[ MORE: Keys to Manchester derby in Houston ]

It’s one of the biggest questions swirling around after Chelsea agreed a $92 million fee with Real Madrid for striker Alvaro Morata on Wednesday, who has arrived in London and called Chelsea “the best club” for him.

He also admitted he has no idea how close he came to signing for Manchester United and Morata could have easily ended up at United and Lukaku at Chelsea, but the opposite is now true as both Premier League giants have acquired clinical strikers who will be the focal point of their respective attacks.

Both Morata and Lukaku have the potential to be the two best out-and-out strikers in the world for many years to come.

[ MORE: Lukaku promises goals for Man United

In terms of who got the better deal, financially both players will end up costing a very similar amount with the fee for Lukaku set to rise to $96.5 million and Morata’s fee just below that. Both players are 24 years of age, and both have very similar skill sets which is understandable given why both United and Chelsea went for them.

So, all square there.

In terms of Premier League experience Lukaku obviously had the edge with the Belgian now playing four full seasons in the PL, while Morata has only played in Spain and Italy. Lukaku is much more likely to hit the ground running as he knows what to expect and is settled in England.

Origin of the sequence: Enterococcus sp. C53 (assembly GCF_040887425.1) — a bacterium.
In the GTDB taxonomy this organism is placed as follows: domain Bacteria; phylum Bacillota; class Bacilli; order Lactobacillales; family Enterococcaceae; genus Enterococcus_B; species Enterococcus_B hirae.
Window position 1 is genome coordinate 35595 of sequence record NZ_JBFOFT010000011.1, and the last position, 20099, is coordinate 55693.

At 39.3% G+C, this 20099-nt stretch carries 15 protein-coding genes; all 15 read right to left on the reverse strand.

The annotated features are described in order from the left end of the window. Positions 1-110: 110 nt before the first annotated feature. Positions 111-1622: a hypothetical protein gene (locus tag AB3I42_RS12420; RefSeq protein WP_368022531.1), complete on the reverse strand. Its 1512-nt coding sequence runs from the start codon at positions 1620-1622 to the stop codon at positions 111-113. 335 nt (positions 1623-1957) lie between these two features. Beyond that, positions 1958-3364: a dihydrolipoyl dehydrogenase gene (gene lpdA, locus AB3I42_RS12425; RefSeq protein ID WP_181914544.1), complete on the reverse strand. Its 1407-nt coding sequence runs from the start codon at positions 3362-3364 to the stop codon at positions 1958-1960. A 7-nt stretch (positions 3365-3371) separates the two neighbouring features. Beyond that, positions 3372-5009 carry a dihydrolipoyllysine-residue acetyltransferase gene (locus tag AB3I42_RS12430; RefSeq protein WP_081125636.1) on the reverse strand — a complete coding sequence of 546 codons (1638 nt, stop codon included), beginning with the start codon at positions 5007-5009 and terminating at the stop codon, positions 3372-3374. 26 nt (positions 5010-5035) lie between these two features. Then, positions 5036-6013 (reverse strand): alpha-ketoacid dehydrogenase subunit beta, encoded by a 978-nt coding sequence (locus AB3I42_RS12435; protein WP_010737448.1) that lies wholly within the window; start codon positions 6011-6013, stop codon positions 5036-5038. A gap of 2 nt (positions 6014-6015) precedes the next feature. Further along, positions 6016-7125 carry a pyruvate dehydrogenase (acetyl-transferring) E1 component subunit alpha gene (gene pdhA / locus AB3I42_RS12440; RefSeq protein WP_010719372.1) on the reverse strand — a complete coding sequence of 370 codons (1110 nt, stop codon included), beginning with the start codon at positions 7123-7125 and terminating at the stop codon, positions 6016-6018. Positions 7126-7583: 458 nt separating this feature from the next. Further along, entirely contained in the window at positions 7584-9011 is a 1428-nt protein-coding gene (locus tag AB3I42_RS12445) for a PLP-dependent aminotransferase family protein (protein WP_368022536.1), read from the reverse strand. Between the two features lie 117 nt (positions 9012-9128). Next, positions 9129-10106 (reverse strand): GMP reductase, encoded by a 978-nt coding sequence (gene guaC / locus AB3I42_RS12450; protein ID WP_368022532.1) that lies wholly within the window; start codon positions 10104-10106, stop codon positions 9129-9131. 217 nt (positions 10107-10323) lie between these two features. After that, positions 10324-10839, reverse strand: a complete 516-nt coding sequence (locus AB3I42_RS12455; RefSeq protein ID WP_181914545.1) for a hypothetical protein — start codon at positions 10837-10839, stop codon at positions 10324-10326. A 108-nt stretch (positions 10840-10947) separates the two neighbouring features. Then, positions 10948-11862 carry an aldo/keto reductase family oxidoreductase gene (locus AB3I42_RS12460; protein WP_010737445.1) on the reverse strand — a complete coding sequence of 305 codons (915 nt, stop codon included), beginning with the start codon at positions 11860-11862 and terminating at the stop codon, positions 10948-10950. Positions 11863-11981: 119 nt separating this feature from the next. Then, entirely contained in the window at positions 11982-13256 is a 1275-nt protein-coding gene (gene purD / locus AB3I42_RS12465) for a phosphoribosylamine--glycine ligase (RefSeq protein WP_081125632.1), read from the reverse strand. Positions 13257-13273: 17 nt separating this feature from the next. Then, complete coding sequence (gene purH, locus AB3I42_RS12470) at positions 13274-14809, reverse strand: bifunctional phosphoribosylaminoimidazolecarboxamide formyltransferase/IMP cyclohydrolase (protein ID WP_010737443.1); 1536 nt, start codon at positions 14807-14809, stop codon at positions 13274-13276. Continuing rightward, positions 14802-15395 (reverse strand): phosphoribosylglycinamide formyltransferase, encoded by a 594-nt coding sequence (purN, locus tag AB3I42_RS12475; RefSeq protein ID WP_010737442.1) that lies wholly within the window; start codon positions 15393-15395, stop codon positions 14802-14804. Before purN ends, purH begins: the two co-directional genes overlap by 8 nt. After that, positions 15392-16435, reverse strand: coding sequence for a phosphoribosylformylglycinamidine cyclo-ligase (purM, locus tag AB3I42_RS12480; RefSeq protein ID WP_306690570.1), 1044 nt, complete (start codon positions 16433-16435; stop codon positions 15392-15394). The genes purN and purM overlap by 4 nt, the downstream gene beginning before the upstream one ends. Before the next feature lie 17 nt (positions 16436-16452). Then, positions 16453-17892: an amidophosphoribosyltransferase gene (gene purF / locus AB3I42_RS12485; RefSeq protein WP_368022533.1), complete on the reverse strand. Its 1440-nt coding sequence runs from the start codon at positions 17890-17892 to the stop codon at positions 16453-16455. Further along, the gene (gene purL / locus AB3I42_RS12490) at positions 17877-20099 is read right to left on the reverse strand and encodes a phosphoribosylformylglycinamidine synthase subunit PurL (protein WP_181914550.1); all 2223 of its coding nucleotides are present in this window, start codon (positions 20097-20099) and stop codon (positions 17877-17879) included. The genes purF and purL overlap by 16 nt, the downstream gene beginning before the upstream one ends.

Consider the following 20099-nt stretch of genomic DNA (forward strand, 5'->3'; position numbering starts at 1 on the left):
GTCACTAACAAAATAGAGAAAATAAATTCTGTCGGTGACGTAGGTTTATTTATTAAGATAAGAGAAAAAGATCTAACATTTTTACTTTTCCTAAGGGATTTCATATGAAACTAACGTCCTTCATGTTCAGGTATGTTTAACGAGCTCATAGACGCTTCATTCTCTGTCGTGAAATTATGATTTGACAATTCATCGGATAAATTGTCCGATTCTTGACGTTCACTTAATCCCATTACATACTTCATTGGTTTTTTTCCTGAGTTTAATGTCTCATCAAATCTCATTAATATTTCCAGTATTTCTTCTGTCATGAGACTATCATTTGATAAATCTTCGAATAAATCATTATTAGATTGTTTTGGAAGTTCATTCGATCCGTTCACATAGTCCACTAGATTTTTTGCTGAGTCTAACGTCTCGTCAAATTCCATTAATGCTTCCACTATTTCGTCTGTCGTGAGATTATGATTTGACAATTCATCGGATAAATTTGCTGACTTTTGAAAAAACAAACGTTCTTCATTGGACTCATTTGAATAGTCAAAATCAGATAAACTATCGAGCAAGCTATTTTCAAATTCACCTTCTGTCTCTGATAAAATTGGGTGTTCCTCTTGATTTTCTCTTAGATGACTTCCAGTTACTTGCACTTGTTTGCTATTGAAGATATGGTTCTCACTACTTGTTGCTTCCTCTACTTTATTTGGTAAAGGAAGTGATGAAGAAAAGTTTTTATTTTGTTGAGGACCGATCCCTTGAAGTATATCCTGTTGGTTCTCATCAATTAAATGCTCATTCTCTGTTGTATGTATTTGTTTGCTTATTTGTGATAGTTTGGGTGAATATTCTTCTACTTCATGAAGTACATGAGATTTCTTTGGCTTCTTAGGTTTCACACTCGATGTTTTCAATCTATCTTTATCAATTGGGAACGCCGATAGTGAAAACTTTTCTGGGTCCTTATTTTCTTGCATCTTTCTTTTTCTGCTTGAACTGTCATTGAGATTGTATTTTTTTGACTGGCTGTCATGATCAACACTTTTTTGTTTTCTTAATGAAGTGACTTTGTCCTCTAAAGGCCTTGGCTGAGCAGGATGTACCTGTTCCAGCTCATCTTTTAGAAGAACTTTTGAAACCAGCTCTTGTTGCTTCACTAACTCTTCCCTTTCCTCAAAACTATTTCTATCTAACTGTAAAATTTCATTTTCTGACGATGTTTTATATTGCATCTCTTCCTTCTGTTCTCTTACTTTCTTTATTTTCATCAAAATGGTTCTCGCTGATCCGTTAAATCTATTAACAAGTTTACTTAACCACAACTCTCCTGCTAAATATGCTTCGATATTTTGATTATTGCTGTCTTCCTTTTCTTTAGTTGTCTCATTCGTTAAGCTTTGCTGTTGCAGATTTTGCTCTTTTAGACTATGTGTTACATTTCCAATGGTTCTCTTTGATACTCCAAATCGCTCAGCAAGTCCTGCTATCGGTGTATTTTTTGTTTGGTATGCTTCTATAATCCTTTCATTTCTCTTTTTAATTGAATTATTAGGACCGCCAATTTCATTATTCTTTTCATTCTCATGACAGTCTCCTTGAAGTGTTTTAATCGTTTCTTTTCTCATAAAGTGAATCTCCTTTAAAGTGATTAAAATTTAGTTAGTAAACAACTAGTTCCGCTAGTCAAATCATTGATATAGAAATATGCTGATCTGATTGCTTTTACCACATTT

That said, Morata’s experience in the UEFA Champions League is vastly superior to Lukaku’s and the Spanish international also has 13 trophies (including two UCL trophies) to his name already. Lukaku may have more experience in England, but Morata has more experience in elite club competitions and has scored crucial goals in title-winning seasons for both Real and Juve.

Looking at the way both of the players will fit into their teams, it’s difficult to argue that they’re not well suited to both the system and personnel around them.

Lukaku has had many seasons as a lone front man but he could play up top alongside Marcus Rashford which may actually benefit him with someone to work off of and a little more space for him to work in.

Morata will be a lone forward in Chelsea’s attack, but he is flexible and able to play out wide or drop a little deeper when needed and that will work well with Eden Hazard, Pedro and Willian buzzing around in support. Both of these players are more than a target man but you’d have to say Morata appears to be the more creative with the ball at his feet, so he gets the edge.

How can we judge these deals on some kind of scale? Well, the goal tally at the end of the season for each striker will tell the story of who was the better signing. It’s as simple as that and both will be expected to score at least 15-20 goals in all competitions.

But I know you guys don’t like simple answers, so here’s a ranking on some of the key categories which may help us to answer which club spent their $90 million-plus better.

Finishing (out of 10)
Lukaku: 8
Morata: 9

Power
Lukaku: 9
Morata: 8

Pace 
Lukaku: 9
Morata: 8

Aerial ability
Lukaku: 8
Morata: 9

Hold-up play
Lukaku: 7
Morata: 8

Mentality
Lukaku: 7
Morata: 9

Total score
Morata: 51/60
Lukaku: 48/60